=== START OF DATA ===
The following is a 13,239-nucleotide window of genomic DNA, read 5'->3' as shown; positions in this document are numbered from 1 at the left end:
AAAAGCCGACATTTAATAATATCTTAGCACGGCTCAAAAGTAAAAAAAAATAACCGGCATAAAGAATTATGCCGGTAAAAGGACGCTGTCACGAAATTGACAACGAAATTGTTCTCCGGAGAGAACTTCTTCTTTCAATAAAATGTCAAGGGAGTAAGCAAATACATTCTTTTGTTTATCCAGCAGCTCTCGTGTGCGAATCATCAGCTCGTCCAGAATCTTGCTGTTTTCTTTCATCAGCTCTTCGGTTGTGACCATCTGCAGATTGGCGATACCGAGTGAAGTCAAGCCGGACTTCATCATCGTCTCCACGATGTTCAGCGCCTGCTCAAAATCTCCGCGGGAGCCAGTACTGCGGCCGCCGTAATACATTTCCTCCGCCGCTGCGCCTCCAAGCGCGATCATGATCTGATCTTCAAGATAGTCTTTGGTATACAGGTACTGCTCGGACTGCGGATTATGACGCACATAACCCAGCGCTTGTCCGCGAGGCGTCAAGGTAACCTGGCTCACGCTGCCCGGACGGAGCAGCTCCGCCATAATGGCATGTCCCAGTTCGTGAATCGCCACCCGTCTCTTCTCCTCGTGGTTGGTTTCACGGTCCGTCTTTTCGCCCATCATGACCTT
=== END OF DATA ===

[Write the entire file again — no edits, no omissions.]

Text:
The following is a 13,239-nucleotide window of genomic DNA, read 5'->3' as shown; positions in this document are numbered from 1 at the left end:
AAAAGCCGACATTTAATAATATCTTAGCACGGCTCAAAAGTAAAAAAAAATAACCGGCATAAAGAATTATGCCGGTAAAAGGACGCTGTCACGAAATTGACAACGAAATTGTTCTCCGGAGAGAACTTCTTCTTTCAATAAAATGTCAAGGGAGTAAGCAAATACATTCTTTTGTTTATCCAGCAGCTCTCGTGTGCGAATCATCAGCTCGTCCAGAATCTTGCTGTTTTCTTTCATCAGCTCTTCGGTTGTGACCATCTGCAGATTGGCGATACCGAGTGAAGTCAAGCCGGACTTCATCATCGTCTCCACGATGTTCAGCGCCTGCTCAAAATCTCCGCGGGAGCCAGTACTGCGGCCGCCGTAATACATTTCCTCCGCCGCTGCGCCTCCAAGCGCGATCATGATCTGATCTTCAAGATAGTCTTTGGTATACAGGTACTGCTCGGACTGCGGATTATGACGCACATAACCCAGCGCTTGTCCGCGAGGCGTCAAGGTAACCTGGCTCACGCTGCCCGGACGGAGCAGCTCCGCCATAATGGCATGTCCCAGTTCGTGAATCGCCACCCGTCTCTTCTCCTCGTGGTTGGTTTCACGGTCCGTCTTTTCGCCCATCATGACCTT